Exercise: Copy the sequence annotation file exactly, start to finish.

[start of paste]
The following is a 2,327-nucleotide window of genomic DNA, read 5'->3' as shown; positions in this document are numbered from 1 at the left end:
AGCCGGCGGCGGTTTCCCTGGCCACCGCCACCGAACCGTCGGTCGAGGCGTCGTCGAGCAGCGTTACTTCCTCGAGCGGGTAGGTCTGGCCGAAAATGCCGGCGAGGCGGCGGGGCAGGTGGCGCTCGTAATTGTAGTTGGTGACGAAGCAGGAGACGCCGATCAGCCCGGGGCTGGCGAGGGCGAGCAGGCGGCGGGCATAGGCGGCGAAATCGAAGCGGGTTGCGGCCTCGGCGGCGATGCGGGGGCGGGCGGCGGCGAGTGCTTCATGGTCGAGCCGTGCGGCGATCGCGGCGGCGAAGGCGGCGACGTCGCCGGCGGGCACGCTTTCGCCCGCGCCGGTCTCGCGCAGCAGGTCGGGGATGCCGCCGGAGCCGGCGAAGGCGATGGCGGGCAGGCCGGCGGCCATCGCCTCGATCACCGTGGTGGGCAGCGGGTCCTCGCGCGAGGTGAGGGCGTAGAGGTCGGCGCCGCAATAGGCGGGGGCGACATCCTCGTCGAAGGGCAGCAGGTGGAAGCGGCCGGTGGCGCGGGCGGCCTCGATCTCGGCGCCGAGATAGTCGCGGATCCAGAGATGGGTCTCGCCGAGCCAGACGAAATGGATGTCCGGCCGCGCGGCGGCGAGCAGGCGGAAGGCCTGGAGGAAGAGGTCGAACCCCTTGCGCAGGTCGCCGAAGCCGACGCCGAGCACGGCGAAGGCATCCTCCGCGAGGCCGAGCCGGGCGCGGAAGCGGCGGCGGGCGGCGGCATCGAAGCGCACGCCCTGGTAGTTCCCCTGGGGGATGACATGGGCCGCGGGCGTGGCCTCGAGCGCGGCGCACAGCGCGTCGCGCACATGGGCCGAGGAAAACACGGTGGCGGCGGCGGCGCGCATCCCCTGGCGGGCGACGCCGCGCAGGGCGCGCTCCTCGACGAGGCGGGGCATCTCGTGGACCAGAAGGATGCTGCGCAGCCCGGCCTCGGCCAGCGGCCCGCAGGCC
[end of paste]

The following is a 2,327-nucleotide window of genomic DNA, read 5'->3' as shown; positions in this document are numbered from 1 at the left end:
AGCCGGCGGCGGTTTCCCTGGCCACCGCCACCGAACCGTCGGTCGAGGCGTCGTCGAGCAGCGTTACTTCCTCGAGCGGGTAGGTCTGGCCGAAAATGCCGGCGAGGCGGCGGGGCAGGTGGCGCTCGTAATTGTAGTTGGTGACGAAGCAGGAGACGCCGATCAGCCCGGGGCTGGCGAGGGCGAGCAGGCGGCGGGCATAGGCGGCGAAATCGAAGCGGGTTGCGGCCTCGGCGGCGATGCGGGGGCGGGCGGCGGCGAGTGCTTCATGGTCGAGCCGTGCGGCGATCGCGGCGGCGAAGGCGGCGACGTCGCCGGCGGGCACGCTTTCGCCCGCGCCGGTCTCGCGCAGCAGGTCGGGGATGCCGCCGGAGCCGGCGAAGGCGATGGCGGGCAGGCCGGCGGCCATCGCCTCGATCACCGTGGTGGGCAGCGGGTCCTCGCGCGAGGTGAGGGCGTAGAGGTCGGCGCCGCAATAGGCGGGGGCGACATCCTCGTCGAAGGGCAGCAGGTGGAAGCGGCCGGTGGCGCGGGCGGCCTCGATCTCGGCGCCGAGATAGTCGCGGATCCAGAGATGGGTCTCGCCGAGCCAGACGAAATGGATGTCCGGCCGCGCGGCGGCGAGCAGGCGGAAGGCCTGGAGGAAGAGGTCGAACCCCTTGCGCAGGTCGCCGAAGCCGACGCCGAGCACGGCGAAGGCATCCTCCGCGAGGCCGAGCCGGGCGCGGAAGCGGCGGCGGGCGGCGGCATCGAAGCGCACGCCCTGGTAGTTCCCCTGGGGGATGACATGGGCCGCGGGCGTGGCCTCGAGCGCGGCGCACAGCGCGTCGCGCACATGGGCCGAGGAAAACACGGTGGCGGCGGCGGCGCGCATCCCCTGGCGGGCGACGCCGCGCAGGGCGCGCTCCTCGACGAGGCGGGGCATCTCGTGGACCAGAAGGATGCTGCGCAGCCCGGCCTCGGCCAGCGGCCCGCAGGCC